The [HFCS] samples were found to contain levels of mercury ranging from below a detection limit of 0.005 to 0.570 micrograms mercury per gram of high fructose corn syrup. Average daily consumption of high fructose corn syrup is about 50 grams per person in the United States.

Perhaps that consumption estimate is a little low. Let’s use the estimates reported in Not So Sweet: “American 19- to 30-year-olds consume about 60 grams of HFCS per day. For 12- to 18-year olds, HFCS consumption is about 70 grams”. Worst case scenario, a “heavy user” may consume 39.9 ug (0.0399 mg) per day (if all 70 g of HFCS were produced with mercury cells), according to this data.

Before we panic (or write condescending blog posts), we should know: how much mercury is in HFCS today, what form of mercury is it, how much mercury is in various foods, and how much of the mercury in food products is from HFCS compared to other ingredients?

The data in the Env. Health paper is from 2005. Why is it just now being published? The CRA says HFCS production methods have changed since this data was collected, so it would be irresponsible to make policy based on it. The authors said they were unable to secure HFCS from the sources as they did in 2005 – but couldn’t they get the samples from the food processors that buy the syrup? It feels like they just gave up (or that they knew a newer data set might prove their conclusions wrong).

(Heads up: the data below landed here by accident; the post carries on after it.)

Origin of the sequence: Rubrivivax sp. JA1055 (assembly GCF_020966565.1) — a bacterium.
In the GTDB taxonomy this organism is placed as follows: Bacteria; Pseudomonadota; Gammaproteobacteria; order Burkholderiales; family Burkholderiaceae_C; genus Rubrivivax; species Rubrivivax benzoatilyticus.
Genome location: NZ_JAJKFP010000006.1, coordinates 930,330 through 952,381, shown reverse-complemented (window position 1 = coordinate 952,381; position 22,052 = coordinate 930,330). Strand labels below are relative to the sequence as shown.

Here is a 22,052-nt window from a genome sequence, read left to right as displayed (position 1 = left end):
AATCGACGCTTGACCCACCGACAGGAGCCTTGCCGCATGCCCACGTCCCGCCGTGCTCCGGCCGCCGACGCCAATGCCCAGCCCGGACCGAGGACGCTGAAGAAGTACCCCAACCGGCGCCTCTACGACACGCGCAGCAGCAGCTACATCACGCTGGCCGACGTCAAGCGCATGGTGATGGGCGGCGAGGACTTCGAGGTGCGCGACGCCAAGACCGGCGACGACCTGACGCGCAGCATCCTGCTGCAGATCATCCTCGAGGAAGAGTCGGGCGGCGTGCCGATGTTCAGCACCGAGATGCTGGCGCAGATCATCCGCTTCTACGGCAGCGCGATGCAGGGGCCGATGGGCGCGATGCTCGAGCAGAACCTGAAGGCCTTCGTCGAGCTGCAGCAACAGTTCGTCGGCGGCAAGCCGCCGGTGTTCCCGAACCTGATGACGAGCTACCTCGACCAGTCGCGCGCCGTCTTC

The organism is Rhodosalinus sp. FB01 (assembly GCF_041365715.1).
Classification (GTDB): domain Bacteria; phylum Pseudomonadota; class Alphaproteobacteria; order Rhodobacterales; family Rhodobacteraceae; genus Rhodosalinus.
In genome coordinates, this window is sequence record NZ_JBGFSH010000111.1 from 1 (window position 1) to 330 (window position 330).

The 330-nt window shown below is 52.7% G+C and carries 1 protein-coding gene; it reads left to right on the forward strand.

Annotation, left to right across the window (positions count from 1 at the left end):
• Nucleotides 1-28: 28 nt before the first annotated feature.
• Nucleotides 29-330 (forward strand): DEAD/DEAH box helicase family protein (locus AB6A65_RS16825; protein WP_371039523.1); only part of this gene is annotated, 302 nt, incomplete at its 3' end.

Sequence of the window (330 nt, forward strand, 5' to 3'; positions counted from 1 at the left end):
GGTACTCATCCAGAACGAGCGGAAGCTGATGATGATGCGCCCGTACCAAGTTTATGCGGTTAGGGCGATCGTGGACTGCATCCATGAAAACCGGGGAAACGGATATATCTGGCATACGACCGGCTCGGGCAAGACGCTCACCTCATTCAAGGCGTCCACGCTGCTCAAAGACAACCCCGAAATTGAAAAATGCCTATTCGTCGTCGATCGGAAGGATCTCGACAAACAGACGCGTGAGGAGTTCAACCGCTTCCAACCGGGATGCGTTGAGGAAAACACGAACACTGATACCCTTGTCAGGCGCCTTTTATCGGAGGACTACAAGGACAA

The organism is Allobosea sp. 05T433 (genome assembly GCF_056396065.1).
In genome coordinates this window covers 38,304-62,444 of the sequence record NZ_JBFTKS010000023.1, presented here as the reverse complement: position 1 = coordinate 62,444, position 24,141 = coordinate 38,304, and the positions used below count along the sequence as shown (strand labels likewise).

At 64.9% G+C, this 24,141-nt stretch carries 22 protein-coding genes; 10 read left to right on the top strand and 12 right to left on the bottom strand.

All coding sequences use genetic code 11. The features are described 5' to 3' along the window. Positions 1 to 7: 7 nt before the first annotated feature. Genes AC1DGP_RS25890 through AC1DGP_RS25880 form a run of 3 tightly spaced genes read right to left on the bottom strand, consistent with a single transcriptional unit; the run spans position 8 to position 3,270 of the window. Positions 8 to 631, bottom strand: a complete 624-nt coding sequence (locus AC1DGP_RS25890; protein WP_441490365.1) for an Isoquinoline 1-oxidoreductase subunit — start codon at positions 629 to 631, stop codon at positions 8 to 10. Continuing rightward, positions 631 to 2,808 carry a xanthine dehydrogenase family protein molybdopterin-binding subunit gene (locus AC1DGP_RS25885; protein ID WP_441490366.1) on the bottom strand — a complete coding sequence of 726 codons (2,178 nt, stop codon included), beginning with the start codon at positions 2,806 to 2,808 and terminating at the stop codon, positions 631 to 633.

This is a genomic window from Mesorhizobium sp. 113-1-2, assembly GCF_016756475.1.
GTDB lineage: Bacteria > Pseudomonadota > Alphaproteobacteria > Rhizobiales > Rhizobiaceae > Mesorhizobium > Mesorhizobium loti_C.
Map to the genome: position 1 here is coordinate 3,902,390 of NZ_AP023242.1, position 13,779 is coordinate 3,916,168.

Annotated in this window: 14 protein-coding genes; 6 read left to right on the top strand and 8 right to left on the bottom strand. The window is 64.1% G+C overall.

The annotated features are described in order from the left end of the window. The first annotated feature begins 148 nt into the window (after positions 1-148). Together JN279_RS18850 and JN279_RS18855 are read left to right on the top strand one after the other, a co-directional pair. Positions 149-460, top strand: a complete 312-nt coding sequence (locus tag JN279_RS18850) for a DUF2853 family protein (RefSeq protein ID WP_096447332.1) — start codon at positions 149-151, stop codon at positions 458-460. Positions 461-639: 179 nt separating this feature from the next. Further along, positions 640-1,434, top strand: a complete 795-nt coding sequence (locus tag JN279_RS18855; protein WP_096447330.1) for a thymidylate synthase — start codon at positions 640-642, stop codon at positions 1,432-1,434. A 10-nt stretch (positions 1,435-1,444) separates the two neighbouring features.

The form of mercury matters because the different forms are absorbed into the body differently. According to the DoE Risk Assessment Information System’s page on mercury:

Gastrointestinal absorption of inorganic salts of mercury from food is <15% for mice and about 7% for humans (Goyer 1991). Organic mercury compounds (methyl- and phenylmercury) have been shown to be readily absorbed (>80%) by humans and animals following oral exposure (ATSDR 1989, Goyer 1991).